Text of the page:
HapPing is a sensory substitution application for feeling the status and stability of your network connection through vibrations with a Neosensory Buzz wristband.
You’ve moved online for your work meetings and social events, but sometimes, your internet connection just drops out or gets slow and fuzzy. Figuring out what went wrong, and how to fix it, is both annoying and stressful. Is it your wifi? Is your ISP having problems? Did your dog bite your ethernet cable? With HapPing, you can feel issues before they even show up in the actual video and audio of your video conference, letting you keep all your attention on the call itself. HapPing provides reassurance that everything is fine, but starts feeling different when things start going wrong with the connection. For example, it can tell you when things are broken so that you don’t continue talking during a presentation even though you aren’t getting through. With ongoing use, we expect that HapPing can even give you hints of where problems are developing, and what part of the connection is causing issues, letting you investigate before you fully drop off.
To help you monitor your network's status, HapPing first checks whether your smartphone is correctly connecting to your wireless router, your internet service provider and finally, Google. From there, it translates that information into vibrations using the mode you select (described below) and presents it every few seconds. The different modes were created to offer varying levels of details and match user preferences: The simplest one, Fast and Sweep, presents a sweeping back and forth effect when you can successfully reach a Google server. On the more complex side, Adaptive Bounded Sweep encodes information about your wifi signal strength, bandwidth and connectivity of every important node between your smartphone and different network nodes.
Aligned with the idea of sensory substitution, all but one operation mode (Sweep and Notify) were designed such that you will no longer notice the constant presentation of vibrations after 1-2 weeks, only picking up on it when something unusual happens, e.g., a change in the pattern due to a wifi router connection issue.Quick Start
Here is a step by step guide that will help you get started feeling your network! To experience HapPing, you will need a Neosensory Buzz wristband, and an Android smartphone.
1. Pair your Neosensory Buzz
1.1. Install the Neosensory Android application and follow Neosensory’s instructions to pair the device.
2. Install & Launch the HapPing Application
2.1. Download the HapPing APK from the repository’s release section.
2.2. Open or execute the APK file on your Android device. You should be prompted for your permission to install the application. You may have to change some settings to allow the installation of an application coming from an untrusted source.
2.3. Launch HapPing by tapping its icon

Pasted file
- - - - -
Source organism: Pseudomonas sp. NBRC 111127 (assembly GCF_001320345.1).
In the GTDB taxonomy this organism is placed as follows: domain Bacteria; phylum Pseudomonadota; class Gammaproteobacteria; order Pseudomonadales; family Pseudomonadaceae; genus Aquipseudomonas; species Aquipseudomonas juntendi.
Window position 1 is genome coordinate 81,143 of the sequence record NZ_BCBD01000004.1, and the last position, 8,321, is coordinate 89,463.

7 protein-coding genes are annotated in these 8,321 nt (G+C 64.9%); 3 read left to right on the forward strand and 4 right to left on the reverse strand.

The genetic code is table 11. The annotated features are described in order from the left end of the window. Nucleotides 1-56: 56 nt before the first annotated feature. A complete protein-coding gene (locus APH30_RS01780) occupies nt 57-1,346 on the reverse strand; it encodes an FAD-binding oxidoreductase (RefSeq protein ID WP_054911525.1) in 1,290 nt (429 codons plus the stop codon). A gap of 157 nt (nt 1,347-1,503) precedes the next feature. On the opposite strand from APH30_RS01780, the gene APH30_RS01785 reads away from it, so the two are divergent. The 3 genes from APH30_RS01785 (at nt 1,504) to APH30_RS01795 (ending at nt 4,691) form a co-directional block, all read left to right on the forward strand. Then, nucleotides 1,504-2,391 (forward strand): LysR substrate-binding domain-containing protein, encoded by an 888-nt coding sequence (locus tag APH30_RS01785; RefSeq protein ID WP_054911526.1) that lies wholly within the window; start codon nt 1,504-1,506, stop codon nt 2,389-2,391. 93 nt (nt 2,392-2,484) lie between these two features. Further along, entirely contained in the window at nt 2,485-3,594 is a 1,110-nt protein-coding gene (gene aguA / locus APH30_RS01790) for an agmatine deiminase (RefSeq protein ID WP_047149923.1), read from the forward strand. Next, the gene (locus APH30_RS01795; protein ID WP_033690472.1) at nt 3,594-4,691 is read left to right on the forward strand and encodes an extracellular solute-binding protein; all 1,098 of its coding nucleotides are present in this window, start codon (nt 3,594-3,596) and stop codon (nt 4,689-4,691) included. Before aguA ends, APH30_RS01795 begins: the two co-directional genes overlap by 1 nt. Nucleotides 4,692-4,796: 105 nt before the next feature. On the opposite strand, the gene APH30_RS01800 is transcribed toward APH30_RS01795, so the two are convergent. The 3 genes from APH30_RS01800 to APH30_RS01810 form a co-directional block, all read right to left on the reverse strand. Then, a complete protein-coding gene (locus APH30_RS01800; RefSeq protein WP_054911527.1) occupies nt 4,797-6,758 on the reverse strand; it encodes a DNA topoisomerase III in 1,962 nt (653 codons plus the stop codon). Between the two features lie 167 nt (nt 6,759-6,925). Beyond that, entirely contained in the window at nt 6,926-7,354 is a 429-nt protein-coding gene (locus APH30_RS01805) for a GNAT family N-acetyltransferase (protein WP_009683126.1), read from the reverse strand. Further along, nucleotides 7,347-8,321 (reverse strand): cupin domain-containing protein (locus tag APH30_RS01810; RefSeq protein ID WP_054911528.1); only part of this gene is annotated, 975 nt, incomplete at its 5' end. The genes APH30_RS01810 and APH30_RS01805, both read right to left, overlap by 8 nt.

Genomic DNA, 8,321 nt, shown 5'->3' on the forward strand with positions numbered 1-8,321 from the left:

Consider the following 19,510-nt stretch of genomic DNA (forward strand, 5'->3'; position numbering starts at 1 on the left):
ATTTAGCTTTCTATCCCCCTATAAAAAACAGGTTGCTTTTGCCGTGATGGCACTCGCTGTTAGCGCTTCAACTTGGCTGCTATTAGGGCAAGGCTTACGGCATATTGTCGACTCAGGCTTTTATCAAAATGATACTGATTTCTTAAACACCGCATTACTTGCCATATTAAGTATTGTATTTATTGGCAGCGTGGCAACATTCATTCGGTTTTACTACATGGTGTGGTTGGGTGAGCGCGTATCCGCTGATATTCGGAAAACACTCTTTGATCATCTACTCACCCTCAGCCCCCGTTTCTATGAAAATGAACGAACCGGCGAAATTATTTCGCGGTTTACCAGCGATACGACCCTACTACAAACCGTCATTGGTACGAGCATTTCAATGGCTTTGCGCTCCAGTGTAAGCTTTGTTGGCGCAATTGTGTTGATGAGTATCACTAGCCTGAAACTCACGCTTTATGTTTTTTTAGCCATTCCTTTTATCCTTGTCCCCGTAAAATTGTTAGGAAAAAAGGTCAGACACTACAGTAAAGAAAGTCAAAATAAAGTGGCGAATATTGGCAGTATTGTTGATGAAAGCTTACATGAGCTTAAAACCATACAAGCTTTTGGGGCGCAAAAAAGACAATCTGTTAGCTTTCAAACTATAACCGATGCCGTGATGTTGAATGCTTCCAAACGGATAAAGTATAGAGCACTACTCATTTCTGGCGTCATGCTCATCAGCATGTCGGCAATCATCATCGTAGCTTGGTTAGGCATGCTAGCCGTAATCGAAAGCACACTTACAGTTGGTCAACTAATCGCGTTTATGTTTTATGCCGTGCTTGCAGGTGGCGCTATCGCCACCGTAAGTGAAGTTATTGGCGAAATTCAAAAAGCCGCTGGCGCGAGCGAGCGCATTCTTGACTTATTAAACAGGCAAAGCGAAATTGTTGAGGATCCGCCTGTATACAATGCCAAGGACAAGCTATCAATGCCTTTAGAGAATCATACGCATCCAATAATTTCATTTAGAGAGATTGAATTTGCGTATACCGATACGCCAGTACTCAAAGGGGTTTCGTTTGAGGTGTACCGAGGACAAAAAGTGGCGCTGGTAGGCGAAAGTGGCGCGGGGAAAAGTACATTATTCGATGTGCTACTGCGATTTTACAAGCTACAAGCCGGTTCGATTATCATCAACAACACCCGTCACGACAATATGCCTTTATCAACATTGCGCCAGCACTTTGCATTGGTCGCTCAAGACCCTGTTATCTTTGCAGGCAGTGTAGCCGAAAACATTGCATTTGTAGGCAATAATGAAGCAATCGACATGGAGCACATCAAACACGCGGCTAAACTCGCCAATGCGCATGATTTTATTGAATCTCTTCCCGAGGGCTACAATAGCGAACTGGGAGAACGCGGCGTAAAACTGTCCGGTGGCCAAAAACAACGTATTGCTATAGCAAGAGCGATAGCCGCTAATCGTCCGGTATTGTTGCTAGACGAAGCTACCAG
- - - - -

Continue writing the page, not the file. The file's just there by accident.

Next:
2.4. Click the “SCAN AND CONNECT TO NEOSENSORY BUZZ” button. Successful connection should be acknowledged with a brief popup message, the “SCAN AND CONNECT TO NEOSENSORY BUZZ” button changing to a “DISCONNECT” button, and the appearance of debug information in the Neosensory Command Line Interface at the bottom of the application’s graphical user interface.
3. Select an Operation Mode. Using the dropdown menu, select an operation mode. If it is your first time using HapPing, we recommend that you begin with the Bounded Sweep mode. You can find information about the different operation modes below. TIP: Stop the presentation of vibrations before changing operation modes!
4. Start the Vibrations. Click the “START” button to start feeling vibrations every few seconds corresponding to the operation mode you selected. To help you get a sense of what you are currently experiencing, you can take a look at the Network Status information section and the detailed operation mode information.Quick Training Session
Is your network working too well at the moment? To experience the vibration effects associated with different network failures, use Training Mode. To turn on training mode, activate the Training Mode switch in the middle of the screen. In training mode, your real network status will be overridden by the manual controls, letting you explore how the different network characteristics influence the vibration effects.
1. Everything is good: Activate both the “Local Router OK” and “ISP OK” switches. This is what you should feel when there are no issues with your connectivity.
2. Poor WIFI: Put the Wifi Strength slider all the way to the left. Not all mappings use the Wifi Strength. Those that do are designed such that a weak WIFI signal increases the vibration intensity, whereas a strong WIFI signal reduces it.
3. Poor bandwidth: Ensuring the Wifi Strength is approximately in the middle of its slider, position the bandwidth slider all the way to the left. Not all mappings use the bandwidth information. Those that do are designed such that a low bandwidth lengthens the time it takes for the haptic ping to travel across the actuators. A very high bandwidth would instead produce a haptic ping that travels very fast between the actuators.